LANSING – The Michigan Supreme Court ruled in favor of the Board of State Canvassers to approve the Raise the Wage Michigan ballot proposal, which prevents the ballot proposal from being required to be placed on the November 2024 ballot.

The ruling was in the case Raise the Wage v Board of State Canvassers. In October 2023, the Board of State Canvassers deadlocked 2-2 in a vote to approve the Raise the Wage Michigan ballot proposal after debate on the language used on the petition. In the Raise the Wage Michigan petition language, organizers changed the definition of employer to anyone with 21 or more employees, indicating that any business with less than 21 employees would be subject to the federal minimum wage of $7.25 per hour.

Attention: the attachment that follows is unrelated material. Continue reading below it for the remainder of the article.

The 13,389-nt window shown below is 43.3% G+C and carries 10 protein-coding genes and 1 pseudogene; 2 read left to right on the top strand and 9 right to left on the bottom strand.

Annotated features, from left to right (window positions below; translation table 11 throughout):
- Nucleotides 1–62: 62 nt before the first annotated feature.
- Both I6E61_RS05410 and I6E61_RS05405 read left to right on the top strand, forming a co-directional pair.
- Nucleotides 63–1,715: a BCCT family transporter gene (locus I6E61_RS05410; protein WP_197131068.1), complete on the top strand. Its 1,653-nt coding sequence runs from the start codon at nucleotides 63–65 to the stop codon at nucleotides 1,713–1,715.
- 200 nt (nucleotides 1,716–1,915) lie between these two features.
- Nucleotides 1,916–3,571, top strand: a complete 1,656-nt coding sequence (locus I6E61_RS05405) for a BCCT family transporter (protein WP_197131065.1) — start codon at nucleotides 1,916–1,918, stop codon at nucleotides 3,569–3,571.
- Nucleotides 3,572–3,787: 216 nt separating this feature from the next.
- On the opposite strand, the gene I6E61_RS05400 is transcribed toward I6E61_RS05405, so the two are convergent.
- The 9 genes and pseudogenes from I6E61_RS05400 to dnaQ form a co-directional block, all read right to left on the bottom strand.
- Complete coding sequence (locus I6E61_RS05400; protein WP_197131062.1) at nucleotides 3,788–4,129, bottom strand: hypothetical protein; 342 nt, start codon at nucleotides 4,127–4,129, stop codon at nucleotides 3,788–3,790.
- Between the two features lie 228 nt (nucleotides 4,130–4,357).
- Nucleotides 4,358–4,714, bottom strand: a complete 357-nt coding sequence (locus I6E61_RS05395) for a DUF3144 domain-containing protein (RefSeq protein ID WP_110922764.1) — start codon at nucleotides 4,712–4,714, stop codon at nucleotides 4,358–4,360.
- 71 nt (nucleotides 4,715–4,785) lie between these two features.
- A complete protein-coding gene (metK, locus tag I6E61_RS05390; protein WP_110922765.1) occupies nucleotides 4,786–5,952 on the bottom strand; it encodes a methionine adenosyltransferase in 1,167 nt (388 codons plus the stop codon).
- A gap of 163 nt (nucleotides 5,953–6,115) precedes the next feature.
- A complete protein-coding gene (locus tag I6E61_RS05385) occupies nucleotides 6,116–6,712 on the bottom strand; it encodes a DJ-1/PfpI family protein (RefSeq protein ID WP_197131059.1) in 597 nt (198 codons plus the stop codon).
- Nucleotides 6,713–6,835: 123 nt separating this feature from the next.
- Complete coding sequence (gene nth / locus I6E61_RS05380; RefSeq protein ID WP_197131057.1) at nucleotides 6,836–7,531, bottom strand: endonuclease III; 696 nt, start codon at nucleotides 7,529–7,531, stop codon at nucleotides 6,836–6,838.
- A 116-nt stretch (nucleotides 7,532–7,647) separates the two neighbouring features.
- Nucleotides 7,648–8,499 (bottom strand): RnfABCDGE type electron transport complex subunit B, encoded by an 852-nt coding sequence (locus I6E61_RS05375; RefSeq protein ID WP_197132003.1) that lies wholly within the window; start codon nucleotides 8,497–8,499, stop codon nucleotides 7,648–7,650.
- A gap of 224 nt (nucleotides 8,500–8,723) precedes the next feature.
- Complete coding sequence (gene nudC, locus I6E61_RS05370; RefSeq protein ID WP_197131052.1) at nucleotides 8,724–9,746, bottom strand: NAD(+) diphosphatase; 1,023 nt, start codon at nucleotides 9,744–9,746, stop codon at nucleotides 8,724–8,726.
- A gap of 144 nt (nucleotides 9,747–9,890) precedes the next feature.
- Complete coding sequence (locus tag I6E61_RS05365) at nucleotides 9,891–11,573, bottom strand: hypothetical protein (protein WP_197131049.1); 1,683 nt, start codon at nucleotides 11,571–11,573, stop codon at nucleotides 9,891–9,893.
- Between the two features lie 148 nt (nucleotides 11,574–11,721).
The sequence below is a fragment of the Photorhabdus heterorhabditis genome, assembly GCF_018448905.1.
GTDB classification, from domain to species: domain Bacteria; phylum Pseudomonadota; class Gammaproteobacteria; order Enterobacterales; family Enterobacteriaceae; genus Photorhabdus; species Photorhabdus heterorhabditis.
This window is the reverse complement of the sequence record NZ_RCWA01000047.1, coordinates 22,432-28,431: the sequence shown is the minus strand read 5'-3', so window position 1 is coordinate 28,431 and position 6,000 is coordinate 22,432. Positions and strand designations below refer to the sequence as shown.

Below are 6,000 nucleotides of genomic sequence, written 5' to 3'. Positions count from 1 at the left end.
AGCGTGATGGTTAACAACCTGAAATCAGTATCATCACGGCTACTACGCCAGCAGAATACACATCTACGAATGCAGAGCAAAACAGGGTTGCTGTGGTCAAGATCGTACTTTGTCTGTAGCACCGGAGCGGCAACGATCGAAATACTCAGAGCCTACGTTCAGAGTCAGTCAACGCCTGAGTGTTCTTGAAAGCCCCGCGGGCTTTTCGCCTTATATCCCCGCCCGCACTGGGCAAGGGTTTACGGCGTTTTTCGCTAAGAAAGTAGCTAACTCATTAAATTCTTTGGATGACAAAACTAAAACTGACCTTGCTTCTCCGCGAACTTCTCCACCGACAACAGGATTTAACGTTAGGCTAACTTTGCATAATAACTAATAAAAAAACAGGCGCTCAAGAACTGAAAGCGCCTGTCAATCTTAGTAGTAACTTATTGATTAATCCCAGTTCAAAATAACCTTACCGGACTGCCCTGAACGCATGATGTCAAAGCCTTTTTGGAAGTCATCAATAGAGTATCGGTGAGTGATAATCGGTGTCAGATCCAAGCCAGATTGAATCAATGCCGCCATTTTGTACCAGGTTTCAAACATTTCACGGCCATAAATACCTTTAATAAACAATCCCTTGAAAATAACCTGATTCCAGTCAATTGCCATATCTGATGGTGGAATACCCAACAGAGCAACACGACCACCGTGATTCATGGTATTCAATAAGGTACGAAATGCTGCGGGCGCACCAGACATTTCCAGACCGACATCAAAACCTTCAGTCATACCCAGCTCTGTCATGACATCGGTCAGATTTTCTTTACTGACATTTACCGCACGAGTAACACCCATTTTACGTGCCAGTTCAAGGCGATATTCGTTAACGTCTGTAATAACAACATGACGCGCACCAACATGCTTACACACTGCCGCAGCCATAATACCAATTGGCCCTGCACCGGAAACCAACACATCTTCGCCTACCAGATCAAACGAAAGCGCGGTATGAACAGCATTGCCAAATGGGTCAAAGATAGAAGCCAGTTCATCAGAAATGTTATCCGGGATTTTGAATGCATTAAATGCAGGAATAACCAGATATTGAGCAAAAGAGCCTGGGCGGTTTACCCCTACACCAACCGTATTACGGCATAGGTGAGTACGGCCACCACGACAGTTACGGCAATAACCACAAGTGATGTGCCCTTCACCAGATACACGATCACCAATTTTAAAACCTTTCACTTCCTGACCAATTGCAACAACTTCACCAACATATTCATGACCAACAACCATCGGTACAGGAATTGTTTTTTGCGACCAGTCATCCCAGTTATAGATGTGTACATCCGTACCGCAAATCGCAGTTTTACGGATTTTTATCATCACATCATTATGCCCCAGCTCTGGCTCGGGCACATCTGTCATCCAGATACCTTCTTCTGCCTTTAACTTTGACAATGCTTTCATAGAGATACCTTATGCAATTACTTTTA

Raise the Wage Michigan filed a lawsuit in November 2023 with the Michigan Supreme Court. Michigan Opportunity successfully intervened in this case and filed an amicus brief arguing to keep this proposal off of the ballot.

What Does this Mean for Operators?

  • Michigan minimum wage remains at $10.33 per hour
  • Michigan tipped minimum wage remains at $3.93 per hour
  • The ballot proposal attempting to increase the minimum wage and eliminate the tip credit will not be voted on in November 2024.

What’s Next?

While Michigan’s tip credit and minimum wage has been protected for this upcoming ballot, we still await a ruling in the case Mothering Justice v. Attorney which will rule on the constitutionality of an action taken by the Michigan legislature in 2018 referred to as “adopt-and-amend.”

This story was published by the Small Business Association of Michigan